Kirsty Hopkins sang Night's solo from Act 2 with fine-grained tone and a sense of legato which sometimes got the better of her words. She brought perky rhythms, fluid style and focussed tone to Spring's solo from Act 3 and was an equal delight in Thus happy and free and Hark! the Echoing Air (from Act 4). Also in Act 4 Hopkins joined Flore Philis for an enchanting account of Sure the dull God of Marriage with pin-sharp passagework which led into the scene with Aidan Smith's firm toned Hymen, all three showing a strong sense of the words.

 Eloise Irving's pert charm and fine technique made me want to get up and dance with a poised account of the Fairies Dance and a fluid and engaging I am come to lock all fast (both from Act 2). In Act 3 she sang If love's a sweet passion with a real bitter-sweet feel for Purcell's music, and returned with When I have often heard sung with a nice sense of phrase. In Act 4 Hark, how all Things in one Sound rejoice had rhythmic charm and was beautifully put over

French soprano Flore Philis showed some lovely passagework and engagement with the text in an alert performance of Ye gentle spirits of the Air (from Act 2). In Act 4, she was engaged and stylish in Now the Night is chas'd away, whilst in Thrice Happy Lovers from Act 5 she was not only technically secure, but you really felt that she meant it.

Counter-tenor John Lattimore was suitably languid and evocative with Mystery's aria from Act 2 and used his soft-grained voice to shape A thousand, thousand ways (from Act 3). Anglo-Sudanese counter-tenor Magid El-Bushra was used for one single item, The Plaint in Act 4 but he sang to such profoundly devastating effect that it was worth waiting for. El-Bushra brought an interesting tonal edge to his voice which he used with strongly expressive intent.

Greek mezzo-soprano Lilly Pappanioannou was used in a number of ways, with her rich toned lower register being made much of. In Act 3, she was a female Mopsa of great charm, rather sexy and very funny, paired with Richard Latham's characterful and equally funny Corydon. Pappanioannou joined counter-tenor John Lattimore in Act 4 for the duet Let the Fire and the clarions with Pappanioannou taking the lower part to lovely effect; this could have become just a stunt but she sang so musically that it worked. Pappaniouannou charmed also in Summer's solo in Act 3 and Yes Daphne, in your looks I find from Act 4, with an expressive feel for the words,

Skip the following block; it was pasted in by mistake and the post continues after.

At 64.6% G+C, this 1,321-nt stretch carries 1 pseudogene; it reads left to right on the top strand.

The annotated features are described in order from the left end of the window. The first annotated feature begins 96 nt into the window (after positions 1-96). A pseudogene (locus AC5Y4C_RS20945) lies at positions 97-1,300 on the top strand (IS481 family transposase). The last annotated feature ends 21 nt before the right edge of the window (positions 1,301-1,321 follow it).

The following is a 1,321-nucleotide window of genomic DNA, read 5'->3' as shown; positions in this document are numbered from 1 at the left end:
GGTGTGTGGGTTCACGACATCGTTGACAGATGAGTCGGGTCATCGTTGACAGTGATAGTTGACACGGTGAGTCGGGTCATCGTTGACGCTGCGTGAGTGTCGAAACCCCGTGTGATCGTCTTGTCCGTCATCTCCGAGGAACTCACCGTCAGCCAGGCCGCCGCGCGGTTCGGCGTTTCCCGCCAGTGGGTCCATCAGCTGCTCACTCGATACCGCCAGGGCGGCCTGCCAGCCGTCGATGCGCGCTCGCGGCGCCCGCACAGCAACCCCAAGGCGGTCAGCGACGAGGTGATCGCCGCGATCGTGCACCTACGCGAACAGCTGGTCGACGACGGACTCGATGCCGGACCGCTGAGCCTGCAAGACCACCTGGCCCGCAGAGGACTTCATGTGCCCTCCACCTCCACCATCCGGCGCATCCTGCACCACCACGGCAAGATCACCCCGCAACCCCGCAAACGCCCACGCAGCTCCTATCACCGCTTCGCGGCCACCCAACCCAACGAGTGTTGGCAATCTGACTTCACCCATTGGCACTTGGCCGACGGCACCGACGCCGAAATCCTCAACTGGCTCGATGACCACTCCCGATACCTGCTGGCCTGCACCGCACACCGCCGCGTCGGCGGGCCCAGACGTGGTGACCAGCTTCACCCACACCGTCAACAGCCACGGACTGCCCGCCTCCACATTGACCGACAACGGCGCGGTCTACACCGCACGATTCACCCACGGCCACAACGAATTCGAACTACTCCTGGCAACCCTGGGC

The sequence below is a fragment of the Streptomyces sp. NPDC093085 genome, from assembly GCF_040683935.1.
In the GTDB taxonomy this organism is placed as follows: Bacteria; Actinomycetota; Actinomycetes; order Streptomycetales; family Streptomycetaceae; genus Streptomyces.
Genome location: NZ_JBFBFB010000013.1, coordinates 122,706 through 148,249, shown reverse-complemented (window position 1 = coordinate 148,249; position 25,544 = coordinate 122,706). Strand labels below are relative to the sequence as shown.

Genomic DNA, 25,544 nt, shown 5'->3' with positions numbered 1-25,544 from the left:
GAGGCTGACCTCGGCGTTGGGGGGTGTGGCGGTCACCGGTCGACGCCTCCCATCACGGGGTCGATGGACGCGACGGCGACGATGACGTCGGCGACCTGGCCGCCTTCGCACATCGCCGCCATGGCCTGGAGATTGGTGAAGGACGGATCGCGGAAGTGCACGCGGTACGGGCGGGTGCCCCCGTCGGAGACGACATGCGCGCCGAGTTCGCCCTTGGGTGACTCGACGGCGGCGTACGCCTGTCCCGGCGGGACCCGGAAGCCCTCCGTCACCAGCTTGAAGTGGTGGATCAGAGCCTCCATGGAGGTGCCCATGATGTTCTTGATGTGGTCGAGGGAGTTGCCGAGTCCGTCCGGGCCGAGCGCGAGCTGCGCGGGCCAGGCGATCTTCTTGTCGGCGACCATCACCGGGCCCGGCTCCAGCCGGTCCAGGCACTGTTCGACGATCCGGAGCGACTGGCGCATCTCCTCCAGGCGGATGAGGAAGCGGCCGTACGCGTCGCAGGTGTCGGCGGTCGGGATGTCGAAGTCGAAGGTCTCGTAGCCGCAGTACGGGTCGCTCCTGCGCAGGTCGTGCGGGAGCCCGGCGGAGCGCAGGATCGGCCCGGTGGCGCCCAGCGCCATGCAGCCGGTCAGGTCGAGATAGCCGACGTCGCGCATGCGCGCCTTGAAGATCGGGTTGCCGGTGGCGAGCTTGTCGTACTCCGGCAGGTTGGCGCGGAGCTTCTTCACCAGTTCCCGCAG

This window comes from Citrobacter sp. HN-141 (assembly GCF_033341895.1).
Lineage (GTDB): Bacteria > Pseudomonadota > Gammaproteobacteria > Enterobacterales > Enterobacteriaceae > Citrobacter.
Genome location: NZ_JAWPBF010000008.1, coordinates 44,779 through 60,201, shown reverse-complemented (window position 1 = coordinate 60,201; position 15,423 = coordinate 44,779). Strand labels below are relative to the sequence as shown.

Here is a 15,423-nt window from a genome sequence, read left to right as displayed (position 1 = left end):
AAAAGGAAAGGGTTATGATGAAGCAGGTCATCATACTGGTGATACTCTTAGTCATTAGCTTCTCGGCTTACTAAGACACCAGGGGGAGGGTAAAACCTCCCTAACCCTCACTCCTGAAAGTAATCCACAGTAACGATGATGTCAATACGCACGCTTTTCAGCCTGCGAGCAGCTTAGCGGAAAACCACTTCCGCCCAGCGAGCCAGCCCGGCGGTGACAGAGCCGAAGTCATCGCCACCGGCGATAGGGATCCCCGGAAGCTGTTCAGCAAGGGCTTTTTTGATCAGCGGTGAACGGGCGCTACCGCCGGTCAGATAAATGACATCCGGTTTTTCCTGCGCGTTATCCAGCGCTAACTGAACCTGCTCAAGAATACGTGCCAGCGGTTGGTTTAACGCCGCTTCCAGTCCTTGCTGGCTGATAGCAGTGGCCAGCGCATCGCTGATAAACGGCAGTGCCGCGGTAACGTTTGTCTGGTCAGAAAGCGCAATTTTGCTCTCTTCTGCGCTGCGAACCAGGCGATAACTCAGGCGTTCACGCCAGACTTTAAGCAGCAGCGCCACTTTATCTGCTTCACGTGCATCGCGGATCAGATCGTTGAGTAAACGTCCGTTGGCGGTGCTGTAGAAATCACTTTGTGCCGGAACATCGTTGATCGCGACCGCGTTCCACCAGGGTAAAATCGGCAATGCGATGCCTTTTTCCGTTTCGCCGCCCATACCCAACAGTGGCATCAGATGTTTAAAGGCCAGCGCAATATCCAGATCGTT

Tenor David Webb displayed a lovely smooth lyric tenor voice with neat passagework giving us a stylish Come all ye songsters (from Act 2). he was a little subdued in Phoebus's entry in Act 3 but he sang Autumn's solo with a lyrical depth of tone and produced some nice trumpet tones (and good passagework) for Thus the gloomy world (from Act 4)

Aiden Smith closed Act 2 as Sleep, combining words and music into haunting magic and was equally impressive as Winter at the end of Act 3

This was a performance of real enchantment and all the young singers showed skill, engagement and a real feel for Purcell's distinctive combination of words and music. The full staging at Bury Court must have been a real delight but even shorn of the action Purcell's music created a bit of magic.